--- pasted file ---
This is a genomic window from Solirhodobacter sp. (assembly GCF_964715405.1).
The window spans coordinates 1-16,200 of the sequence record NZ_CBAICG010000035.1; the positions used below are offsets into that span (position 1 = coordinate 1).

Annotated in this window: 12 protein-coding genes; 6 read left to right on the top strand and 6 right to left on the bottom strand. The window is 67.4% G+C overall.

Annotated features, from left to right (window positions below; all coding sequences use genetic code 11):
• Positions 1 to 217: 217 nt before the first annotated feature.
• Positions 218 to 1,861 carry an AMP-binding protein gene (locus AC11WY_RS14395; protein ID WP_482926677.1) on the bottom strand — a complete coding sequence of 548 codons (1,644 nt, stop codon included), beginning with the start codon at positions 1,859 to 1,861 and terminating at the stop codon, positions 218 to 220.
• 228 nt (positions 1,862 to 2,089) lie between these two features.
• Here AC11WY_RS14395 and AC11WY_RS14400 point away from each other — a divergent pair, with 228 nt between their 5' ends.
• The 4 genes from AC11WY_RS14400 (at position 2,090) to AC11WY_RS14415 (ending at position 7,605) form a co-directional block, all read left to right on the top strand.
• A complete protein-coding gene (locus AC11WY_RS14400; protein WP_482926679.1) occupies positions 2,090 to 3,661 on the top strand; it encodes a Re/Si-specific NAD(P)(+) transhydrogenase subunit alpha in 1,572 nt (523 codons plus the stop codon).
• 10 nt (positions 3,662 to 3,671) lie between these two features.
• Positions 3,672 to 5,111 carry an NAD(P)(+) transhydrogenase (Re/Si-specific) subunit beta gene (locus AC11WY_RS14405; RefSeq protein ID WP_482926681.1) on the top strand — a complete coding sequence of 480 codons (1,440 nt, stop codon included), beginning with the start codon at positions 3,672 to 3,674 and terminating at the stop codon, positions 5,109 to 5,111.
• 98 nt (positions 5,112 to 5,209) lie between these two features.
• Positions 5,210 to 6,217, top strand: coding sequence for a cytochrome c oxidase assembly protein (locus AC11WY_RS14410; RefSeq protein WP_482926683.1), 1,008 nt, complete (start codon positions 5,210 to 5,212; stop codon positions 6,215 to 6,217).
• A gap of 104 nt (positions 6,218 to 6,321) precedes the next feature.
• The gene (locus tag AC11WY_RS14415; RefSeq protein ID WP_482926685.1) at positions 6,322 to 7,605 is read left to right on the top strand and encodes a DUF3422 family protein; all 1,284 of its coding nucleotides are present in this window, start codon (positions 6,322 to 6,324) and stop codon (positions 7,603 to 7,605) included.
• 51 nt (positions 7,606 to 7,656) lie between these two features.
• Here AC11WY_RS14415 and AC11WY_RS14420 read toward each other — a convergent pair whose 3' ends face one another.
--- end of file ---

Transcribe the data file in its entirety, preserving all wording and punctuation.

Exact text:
This is a genomic window from Solirhodobacter sp. (assembly GCF_964715405.1).
The window spans coordinates 1-16,200 of the sequence record NZ_CBAICG010000035.1; the positions used below are offsets into that span (position 1 = coordinate 1).

Annotated in this window: 12 protein-coding genes; 6 read left to right on the top strand and 6 right to left on the bottom strand. The window is 67.4% G+C overall.

Annotated features, from left to right (window positions below; all coding sequences use genetic code 11):
• Positions 1 to 217: 217 nt before the first annotated feature.
• Positions 218 to 1,861 carry an AMP-binding protein gene (locus AC11WY_RS14395; protein ID WP_482926677.1) on the bottom strand — a complete coding sequence of 548 codons (1,644 nt, stop codon included), beginning with the start codon at positions 1,859 to 1,861 and terminating at the stop codon, positions 218 to 220.
• 228 nt (positions 1,862 to 2,089) lie between these two features.
• Here AC11WY_RS14395 and AC11WY_RS14400 point away from each other — a divergent pair, with 228 nt between their 5' ends.
• The 4 genes from AC11WY_RS14400 (at position 2,090) to AC11WY_RS14415 (ending at position 7,605) form a co-directional block, all read left to right on the top strand.
• A complete protein-coding gene (locus AC11WY_RS14400; protein WP_482926679.1) occupies positions 2,090 to 3,661 on the top strand; it encodes a Re/Si-specific NAD(P)(+) transhydrogenase subunit alpha in 1,572 nt (523 codons plus the stop codon).
• 10 nt (positions 3,662 to 3,671) lie between these two features.
• Positions 3,672 to 5,111 carry an NAD(P)(+) transhydrogenase (Re/Si-specific) subunit beta gene (locus AC11WY_RS14405; RefSeq protein ID WP_482926681.1) on the top strand — a complete coding sequence of 480 codons (1,440 nt, stop codon included), beginning with the start codon at positions 3,672 to 3,674 and terminating at the stop codon, positions 5,109 to 5,111.
• 98 nt (positions 5,112 to 5,209) lie between these two features.
• Positions 5,210 to 6,217, top strand: coding sequence for a cytochrome c oxidase assembly protein (locus AC11WY_RS14410; RefSeq protein WP_482926683.1), 1,008 nt, complete (start codon positions 5,210 to 5,212; stop codon positions 6,215 to 6,217).
• A gap of 104 nt (positions 6,218 to 6,321) precedes the next feature.
• The gene (locus tag AC11WY_RS14415; RefSeq protein ID WP_482926685.1) at positions 6,322 to 7,605 is read left to right on the top strand and encodes a DUF3422 family protein; all 1,284 of its coding nucleotides are present in this window, start codon (positions 6,322 to 6,324) and stop codon (positions 7,603 to 7,605) included.
• 51 nt (positions 7,606 to 7,656) lie between these two features.
• Here AC11WY_RS14415 and AC11WY_RS14420 read toward each other — a convergent pair whose 3' ends face one another.